Aquatic Creatures Moving at Eased
Hey, kids! Have you ever been to an aquarium? Aren’t all the fish, shrimp, turtles and other creatures there all so lively and interesting to see? Though people many years ago did not have cameras or smart phones, they still were able to capture and record these animals that make water their home. Some depictions are truly lifelike, but others are really exaggerated and different. It’s very fascinating what artists painted! So do you want to know more? Let’s go and take a look at this "aquarium" in painting!
Fish and Water PlantsAnonymous, Qing dynasty (1644-1911)
These two round fans of "dragon-eye, butterfly-tail" goldfish show one black and the other red, their appearance unusually realistic. The artists used water plants and washes of ink and color to create a scene whereby goldfish look as if swimming leisurely in the water. Combined with the round fan frame, the viewer cannot help but be reminded of an effect similar to a magnifying glass. The painters took the movement of the goldfish and condensed it within the static surface of a fan, making for a very convenient work of both appreciation and use.
Frog FightHua Yan (1682-1756), Qing dynasty
This painting depicts the corner of a pond, where two larger frogs with mouths open appear staring at each other. Judging from their stance, it looks as if they are about to engage in a fight. Below the yellowish frog on the left crouches a younger frog, as if hiding there to seek protection from its mother. Another young frog of the same color is seen approaching its mother, perhaps to join in the battle about to commence. Next to the green frog is another small frog that seems to be joining in the commotion. Though appearing to be a static composition, it is actually filled with an atmosphere of energy and tension.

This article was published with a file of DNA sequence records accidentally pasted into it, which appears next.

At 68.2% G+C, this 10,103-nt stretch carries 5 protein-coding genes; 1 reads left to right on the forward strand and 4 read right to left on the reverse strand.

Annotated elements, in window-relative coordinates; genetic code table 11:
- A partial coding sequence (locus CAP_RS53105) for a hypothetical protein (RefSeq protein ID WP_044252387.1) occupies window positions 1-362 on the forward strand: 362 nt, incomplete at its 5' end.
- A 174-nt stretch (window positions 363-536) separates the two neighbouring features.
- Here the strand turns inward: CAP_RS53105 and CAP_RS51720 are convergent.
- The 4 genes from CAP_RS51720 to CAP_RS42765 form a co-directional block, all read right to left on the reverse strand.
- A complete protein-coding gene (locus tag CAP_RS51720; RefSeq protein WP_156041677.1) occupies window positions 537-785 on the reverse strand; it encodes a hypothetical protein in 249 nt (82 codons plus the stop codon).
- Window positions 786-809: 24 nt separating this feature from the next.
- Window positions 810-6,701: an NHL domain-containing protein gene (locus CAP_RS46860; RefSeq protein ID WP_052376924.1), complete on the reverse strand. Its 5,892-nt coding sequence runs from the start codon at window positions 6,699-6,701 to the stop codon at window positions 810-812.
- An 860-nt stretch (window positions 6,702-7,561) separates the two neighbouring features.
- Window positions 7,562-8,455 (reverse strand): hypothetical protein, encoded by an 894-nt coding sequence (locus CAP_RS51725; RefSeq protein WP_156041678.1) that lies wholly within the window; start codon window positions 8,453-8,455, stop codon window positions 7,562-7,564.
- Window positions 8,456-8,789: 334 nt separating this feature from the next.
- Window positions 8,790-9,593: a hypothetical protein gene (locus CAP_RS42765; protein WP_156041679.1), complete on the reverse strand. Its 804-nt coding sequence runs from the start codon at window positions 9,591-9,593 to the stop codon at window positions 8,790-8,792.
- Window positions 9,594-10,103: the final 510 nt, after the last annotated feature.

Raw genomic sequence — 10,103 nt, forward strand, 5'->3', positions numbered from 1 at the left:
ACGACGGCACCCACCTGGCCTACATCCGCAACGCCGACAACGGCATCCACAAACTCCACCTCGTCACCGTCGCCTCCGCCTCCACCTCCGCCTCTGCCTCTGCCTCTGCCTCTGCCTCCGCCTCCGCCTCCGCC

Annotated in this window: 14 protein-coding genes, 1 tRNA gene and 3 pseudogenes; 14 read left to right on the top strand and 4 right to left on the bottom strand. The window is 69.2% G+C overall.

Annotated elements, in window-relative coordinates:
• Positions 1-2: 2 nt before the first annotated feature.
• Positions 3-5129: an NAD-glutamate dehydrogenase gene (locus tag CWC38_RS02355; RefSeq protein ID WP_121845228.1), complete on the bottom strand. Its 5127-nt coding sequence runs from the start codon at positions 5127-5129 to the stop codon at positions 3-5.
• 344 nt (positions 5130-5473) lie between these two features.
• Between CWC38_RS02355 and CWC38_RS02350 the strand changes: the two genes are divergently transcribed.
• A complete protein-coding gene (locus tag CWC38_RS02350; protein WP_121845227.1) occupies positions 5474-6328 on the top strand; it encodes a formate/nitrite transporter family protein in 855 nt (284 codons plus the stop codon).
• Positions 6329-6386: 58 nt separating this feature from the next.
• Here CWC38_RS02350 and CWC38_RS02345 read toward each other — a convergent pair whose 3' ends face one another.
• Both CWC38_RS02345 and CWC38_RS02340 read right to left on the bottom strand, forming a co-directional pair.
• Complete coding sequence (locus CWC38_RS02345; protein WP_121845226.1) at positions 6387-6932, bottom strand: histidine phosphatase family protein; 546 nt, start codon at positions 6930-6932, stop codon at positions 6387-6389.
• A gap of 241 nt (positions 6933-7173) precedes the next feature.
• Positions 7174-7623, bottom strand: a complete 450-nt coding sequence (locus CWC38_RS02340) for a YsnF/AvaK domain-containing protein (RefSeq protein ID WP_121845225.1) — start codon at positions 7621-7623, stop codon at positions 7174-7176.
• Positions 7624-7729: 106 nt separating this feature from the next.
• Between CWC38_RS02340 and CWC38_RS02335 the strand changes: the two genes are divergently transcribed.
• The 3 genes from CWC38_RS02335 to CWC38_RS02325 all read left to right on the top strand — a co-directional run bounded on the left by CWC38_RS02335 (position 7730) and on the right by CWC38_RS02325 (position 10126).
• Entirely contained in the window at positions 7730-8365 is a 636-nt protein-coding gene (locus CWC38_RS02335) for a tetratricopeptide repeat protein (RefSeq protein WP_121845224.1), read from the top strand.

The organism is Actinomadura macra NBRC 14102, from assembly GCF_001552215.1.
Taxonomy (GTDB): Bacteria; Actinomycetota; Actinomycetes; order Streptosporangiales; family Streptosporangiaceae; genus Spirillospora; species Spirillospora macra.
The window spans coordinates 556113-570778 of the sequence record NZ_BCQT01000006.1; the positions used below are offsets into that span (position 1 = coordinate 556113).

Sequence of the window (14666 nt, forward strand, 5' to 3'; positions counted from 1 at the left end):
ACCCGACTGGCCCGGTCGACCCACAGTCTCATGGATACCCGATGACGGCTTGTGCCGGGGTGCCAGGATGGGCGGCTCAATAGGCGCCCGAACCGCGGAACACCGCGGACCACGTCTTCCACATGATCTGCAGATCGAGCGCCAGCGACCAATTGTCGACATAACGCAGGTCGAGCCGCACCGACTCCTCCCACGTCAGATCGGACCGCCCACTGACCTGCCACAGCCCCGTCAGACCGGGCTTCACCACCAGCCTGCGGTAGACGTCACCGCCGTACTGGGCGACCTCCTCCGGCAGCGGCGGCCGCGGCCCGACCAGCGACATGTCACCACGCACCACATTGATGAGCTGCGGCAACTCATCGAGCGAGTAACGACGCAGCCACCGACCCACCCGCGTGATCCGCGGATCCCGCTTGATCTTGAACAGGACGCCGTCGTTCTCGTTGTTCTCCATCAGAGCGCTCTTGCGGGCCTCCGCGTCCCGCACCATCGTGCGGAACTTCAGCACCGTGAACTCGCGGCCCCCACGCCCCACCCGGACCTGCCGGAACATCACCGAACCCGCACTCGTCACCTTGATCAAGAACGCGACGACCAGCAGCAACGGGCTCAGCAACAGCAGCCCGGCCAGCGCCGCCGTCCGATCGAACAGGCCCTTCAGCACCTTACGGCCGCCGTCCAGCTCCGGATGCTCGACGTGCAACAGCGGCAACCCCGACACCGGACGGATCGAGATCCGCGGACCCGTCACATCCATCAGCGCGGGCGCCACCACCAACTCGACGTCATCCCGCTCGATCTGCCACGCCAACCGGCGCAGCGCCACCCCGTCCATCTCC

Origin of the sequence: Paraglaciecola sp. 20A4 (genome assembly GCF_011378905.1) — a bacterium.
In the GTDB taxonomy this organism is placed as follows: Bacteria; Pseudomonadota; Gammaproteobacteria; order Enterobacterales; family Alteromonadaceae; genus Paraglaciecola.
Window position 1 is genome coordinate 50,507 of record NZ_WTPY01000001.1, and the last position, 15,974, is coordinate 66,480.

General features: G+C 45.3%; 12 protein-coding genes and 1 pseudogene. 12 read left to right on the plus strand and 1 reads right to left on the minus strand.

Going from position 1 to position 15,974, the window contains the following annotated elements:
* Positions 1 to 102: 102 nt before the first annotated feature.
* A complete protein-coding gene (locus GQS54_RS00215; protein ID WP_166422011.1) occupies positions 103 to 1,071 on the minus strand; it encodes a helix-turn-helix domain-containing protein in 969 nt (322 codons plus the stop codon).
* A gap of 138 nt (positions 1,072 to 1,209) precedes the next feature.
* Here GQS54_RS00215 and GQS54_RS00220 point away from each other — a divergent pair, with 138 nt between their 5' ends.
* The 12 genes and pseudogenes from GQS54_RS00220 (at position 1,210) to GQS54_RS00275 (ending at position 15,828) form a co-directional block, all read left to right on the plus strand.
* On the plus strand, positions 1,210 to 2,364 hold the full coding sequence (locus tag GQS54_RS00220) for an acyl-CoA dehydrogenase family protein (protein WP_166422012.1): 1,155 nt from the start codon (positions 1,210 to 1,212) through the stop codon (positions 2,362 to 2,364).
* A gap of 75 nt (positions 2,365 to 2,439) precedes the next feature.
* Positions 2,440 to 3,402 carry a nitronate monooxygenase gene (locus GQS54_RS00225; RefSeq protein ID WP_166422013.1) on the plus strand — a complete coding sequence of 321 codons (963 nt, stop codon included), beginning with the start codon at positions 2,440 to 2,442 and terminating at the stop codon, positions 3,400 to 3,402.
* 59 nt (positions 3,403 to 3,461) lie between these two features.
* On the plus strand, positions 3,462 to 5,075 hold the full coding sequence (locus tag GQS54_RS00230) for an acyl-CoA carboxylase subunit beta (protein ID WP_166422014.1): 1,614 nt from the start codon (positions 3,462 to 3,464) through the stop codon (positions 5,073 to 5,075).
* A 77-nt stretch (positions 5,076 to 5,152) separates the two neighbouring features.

Crabs and StalksHu Ko-min (1909-1991), Republican period
Hu Ko-min (sobriquets Tiegu weng and Yangbi xuanzhu), a native of Wujin in Jiangsu (modern Wujin District, Changzhou City), traveled across the Strait in 1949 and settled down in Taiwan.
This painting employs the naturally spreading quality of the brush combined with variations in ink tones to create gradations of dark, light, wet, and dry that successfully render the activities and poses of the crabs seen here. The crabs are also rendered with light brown tones to express their hairy quality, indicating that they are probably mitten, or hairy, crabs. At the top is a crab with a mark similar to the character for "king" ("wang 王"), suggesting a commander for the rest and perhaps a sense of humor on the part of the artist. The overlapping stalks and tassels of grain on the ground show that the time of year is late autumn, when grain is harvested.